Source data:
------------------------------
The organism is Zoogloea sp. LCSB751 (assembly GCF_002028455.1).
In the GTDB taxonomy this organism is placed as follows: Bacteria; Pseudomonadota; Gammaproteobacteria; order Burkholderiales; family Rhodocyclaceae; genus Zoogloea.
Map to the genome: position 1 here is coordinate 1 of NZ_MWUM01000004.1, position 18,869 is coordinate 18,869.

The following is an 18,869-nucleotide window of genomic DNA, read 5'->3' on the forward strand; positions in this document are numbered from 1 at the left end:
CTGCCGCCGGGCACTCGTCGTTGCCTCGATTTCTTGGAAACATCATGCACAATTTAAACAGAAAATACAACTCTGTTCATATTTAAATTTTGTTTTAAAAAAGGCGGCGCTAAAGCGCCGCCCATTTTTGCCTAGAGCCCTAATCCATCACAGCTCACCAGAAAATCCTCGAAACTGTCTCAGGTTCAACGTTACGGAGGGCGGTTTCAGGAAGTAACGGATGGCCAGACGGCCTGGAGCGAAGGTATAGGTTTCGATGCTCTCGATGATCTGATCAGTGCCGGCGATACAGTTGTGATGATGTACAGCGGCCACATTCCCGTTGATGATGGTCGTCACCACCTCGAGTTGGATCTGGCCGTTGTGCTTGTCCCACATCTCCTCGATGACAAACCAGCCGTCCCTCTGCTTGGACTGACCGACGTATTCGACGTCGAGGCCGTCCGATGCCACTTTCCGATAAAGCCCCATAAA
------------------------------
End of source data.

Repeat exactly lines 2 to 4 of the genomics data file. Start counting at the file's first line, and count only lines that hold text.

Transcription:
In the GTDB taxonomy this organism is placed as follows: Bacteria; Pseudomonadota; Gammaproteobacteria; order Burkholderiales; family Rhodocyclaceae; genus Zoogloea.
Map to the genome: position 1 here is coordinate 1 of NZ_MWUM01000004.1, position 18,869 is coordinate 18,869.

The following is an 18,869-nucleotide window of genomic DNA, read 5'->3' on the forward strand; positions in this document are numbered from 1 at the left end: